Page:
And all the same arguments apply to the cheap-on-ebay other components: regulators, inverters, circuit-breakers, etc. There are many variations-on-a-theme available to all this; feel free to drop me a line ([email protected]) if you like. (And no, I’m not trying to sell a product.;) )

          • Suitably sized were the interesting words there. I’m genuinely interested but most lead acid batts have some major pitfalls.
            1. Much shorter cycle life if deep cycled.
            2. Only 30-50% usable energy storage
            3. A lot heavier to transport
            4. Take up a lot more usable space which is a genuine concern in the urban environment.
            5. Can degrade faster in hot and humid conditions.

            The Ultra tech developed by CSIRO combining supercaps and lead acid looks promising but is more expensive per kwh than Lithium. Plus if you did the same thing with Lithium you could no doubt extend their lifespan.

            I’d like to see the math as if space isn’t a concern then you certainly wouldn’t rule out lead acid.

            Also you don’t lose the lot if a single small component fails. Lithium is no harder than lead acid to replace and if its like the Tesla and made up of 18650’s it would actually be considerably cheaper and easier and covered by warranty. Every individual cell is fused so losing a single cell would not stop the system from working. It would just throw up a fault and capacity would be reduced until fixed.

  9. I really don’t understand why a battery would not be topped up with excess solar during the day for use during peak pricing after soalr becomes insufficient and again on off peak over night for use in the morning peak pricing before solar can take over. Time of Day pricing of electricity is a boon for the solar and battery industry now the generous feed in tariffs are finished. Programmable controllers that generally allow battery use only during peak pricing periods but which are automatically overridden during blackouts or insufficient solar are what is required. It would lead to batteries being cycled a up to twice a day.

    • Jack Wallace says:

      ….um…. I thought the ambition for efficient power production/use was to cycle battery-banks as INfrequently as possible.
      Or am I missing something?

      And have I mentioned that given the miniscule FiT available these days (particularly relative to the Viagra-fed ‘service-to-property charge) obviously makes staying connected to the grid ~ in order to fiddle the TOU apps ~ is patently daft. Why would anyone pay some company for the privilege of donating power to the grid.?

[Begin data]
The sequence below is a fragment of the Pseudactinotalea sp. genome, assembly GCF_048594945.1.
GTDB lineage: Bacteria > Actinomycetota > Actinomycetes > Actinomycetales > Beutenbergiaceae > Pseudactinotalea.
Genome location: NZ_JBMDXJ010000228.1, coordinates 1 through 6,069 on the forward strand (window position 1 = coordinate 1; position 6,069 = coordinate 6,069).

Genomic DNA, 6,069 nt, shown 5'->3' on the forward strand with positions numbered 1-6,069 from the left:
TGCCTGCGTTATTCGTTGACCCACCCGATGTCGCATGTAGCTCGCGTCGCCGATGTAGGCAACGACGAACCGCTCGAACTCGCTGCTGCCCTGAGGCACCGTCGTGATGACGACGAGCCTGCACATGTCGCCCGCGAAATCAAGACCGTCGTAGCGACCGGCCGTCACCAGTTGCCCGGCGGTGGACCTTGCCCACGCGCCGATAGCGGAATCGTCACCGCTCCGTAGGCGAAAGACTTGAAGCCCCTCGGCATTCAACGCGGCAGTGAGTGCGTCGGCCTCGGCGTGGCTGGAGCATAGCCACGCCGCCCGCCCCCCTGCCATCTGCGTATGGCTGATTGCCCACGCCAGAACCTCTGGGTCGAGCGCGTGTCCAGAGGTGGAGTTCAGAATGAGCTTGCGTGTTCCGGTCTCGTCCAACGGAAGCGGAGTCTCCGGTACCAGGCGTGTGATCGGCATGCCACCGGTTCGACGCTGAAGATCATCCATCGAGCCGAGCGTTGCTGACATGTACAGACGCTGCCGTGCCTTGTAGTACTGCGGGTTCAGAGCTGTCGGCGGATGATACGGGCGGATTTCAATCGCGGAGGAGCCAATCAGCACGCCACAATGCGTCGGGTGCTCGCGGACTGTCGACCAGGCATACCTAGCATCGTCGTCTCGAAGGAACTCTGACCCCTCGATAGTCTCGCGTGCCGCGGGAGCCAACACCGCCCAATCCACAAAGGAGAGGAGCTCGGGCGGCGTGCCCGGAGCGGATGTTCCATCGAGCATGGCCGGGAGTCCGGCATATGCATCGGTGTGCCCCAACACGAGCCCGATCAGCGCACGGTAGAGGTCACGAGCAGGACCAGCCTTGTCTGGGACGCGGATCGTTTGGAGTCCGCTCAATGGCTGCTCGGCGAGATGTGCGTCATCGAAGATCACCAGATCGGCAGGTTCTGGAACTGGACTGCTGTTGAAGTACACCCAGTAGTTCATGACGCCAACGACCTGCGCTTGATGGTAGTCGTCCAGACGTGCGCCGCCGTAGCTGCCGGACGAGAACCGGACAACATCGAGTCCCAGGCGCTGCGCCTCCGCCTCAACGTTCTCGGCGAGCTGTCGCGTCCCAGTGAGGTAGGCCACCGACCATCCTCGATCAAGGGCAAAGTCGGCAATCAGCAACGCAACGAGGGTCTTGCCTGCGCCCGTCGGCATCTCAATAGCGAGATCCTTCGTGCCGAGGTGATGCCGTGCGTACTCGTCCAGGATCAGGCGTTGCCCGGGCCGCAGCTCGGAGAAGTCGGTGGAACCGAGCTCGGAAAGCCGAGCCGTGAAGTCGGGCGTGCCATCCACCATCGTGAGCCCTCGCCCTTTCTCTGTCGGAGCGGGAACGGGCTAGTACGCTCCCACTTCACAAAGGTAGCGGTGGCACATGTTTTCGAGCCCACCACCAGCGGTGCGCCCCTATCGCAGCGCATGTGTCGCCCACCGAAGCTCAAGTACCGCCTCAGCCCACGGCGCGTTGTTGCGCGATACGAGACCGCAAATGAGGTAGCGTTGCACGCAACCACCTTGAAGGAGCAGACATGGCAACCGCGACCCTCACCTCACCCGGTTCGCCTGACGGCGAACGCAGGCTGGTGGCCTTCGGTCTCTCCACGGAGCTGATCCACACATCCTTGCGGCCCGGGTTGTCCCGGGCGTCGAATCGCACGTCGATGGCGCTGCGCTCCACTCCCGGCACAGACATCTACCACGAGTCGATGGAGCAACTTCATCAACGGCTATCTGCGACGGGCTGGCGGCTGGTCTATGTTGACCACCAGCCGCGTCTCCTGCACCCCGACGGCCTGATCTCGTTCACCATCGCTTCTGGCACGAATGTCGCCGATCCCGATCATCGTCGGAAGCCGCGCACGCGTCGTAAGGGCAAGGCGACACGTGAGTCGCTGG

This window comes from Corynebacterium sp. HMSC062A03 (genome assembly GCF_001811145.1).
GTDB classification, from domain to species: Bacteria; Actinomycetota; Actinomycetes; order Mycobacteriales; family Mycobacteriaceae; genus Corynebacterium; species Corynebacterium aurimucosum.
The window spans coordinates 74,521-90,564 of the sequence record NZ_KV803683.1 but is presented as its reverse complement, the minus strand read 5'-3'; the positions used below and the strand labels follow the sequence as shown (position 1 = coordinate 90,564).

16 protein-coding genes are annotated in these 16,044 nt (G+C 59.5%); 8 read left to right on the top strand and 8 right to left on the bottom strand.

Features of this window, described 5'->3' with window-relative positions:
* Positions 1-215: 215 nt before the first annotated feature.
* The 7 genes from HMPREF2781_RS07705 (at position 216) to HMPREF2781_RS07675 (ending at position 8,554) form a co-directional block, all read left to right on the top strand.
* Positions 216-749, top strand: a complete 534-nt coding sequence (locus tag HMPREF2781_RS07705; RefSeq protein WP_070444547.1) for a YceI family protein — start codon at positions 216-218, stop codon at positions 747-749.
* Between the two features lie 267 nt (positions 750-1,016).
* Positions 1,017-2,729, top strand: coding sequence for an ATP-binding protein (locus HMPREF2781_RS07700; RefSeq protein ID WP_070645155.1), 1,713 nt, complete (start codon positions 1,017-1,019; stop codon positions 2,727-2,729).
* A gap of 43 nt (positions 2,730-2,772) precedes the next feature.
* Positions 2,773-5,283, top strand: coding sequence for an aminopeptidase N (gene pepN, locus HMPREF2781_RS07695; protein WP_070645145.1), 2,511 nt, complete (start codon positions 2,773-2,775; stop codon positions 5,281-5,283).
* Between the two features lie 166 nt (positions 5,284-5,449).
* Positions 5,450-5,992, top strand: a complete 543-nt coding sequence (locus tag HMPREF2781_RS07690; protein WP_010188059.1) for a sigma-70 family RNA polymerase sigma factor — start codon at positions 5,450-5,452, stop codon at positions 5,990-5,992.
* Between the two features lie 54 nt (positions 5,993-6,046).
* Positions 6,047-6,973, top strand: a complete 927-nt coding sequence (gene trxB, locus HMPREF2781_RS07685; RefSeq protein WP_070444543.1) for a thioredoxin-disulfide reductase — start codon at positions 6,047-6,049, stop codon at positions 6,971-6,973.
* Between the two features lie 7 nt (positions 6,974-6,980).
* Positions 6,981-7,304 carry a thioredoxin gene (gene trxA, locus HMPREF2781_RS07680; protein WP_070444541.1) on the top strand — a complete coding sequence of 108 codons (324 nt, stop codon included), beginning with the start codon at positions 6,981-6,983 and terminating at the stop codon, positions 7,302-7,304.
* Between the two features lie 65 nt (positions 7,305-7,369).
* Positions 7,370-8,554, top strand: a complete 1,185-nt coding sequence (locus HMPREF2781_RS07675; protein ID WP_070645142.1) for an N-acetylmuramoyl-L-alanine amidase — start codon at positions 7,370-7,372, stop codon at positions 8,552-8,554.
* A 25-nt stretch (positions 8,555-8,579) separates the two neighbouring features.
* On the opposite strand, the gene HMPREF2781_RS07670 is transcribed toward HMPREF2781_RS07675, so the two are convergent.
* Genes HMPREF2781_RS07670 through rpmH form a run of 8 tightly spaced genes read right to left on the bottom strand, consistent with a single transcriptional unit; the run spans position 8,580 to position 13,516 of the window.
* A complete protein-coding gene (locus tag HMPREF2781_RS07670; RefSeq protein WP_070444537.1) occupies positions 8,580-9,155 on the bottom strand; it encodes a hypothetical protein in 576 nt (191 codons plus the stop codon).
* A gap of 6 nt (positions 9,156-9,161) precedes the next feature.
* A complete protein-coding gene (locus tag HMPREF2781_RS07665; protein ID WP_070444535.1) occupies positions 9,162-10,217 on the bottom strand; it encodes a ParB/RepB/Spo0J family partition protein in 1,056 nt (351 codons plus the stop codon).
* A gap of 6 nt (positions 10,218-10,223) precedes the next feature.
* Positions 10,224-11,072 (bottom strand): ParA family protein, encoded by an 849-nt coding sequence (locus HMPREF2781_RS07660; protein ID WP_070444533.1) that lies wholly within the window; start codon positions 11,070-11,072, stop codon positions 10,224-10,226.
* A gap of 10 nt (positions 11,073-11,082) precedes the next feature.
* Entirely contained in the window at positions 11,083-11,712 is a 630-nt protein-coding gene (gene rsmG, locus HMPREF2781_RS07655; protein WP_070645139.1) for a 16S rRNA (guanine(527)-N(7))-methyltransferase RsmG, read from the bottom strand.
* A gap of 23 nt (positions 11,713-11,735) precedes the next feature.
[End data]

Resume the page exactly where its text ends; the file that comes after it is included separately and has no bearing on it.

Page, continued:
10. Jack Wallace says:

    Incidentally (” But the Ampetus “Super” Lithium battery is most impressive when it is cycled 1.4 or more times per day.” & similar provisos) assumes there’s enough daylight, EVERY day, to achieve that cycling.

    The obvious safeguard, of course, is to put up many more cheap panels than you actually require ~ assuming you have that sort of roof-space AND a modern house (engineered to tiny tolerances) built strongly enough to carry the weight and windloads.
    But then the problem becomes:- WTF do I do with the extra MW or two generated when the sun IS shining brightly. (as happens even in Melbourne sometimes.)
    Solution!…contribute it to the power-company, along with your cash contribution for being allowed to do so via the Service-to-Property charge..

  11. They lost me at the name “Super” lithium… When I saw the release, I dismissed it as spam… whoops.

    • Ronald Brakels says:

      I could have told them they’d sell twice as many if they’d gone for “Batman” lithium instead…

  12. Laurie Kane says:

    I don’t understand the point of comparing a complete battery+inverter system with a battery only system using a cost of energy equation. For this to be meaningful surely the complete enclosure or at least a suitable battery inverter should be included in the equation?

    That said, the problem with such ‘generous’ warranties using an optimistic system lifetime is that if the batteries fail after 10-12 years there’s a reasonable chance that the company offering the warranty will not be around to support it.

    This is what played out in the inverter marketplace over recent years and left many installation companies having to pay out of their own pocket for replacements.

    Lithium batteries don’t generally degrade slowly the way lead acid do. They may endure more cycles – and there is some logic to regular cycling to get the best energy throughput within the battery life – but I would still expect a significant decline within 15 years, and wouldn’t expect more than a trickle at the 27 year mark.

    At this early stage of their evolution, I wouldn’t recommend banking on much more than 10 years lifetime from lithium batteries. The extended warranty is their gamble of a company that has been around for a little over a year.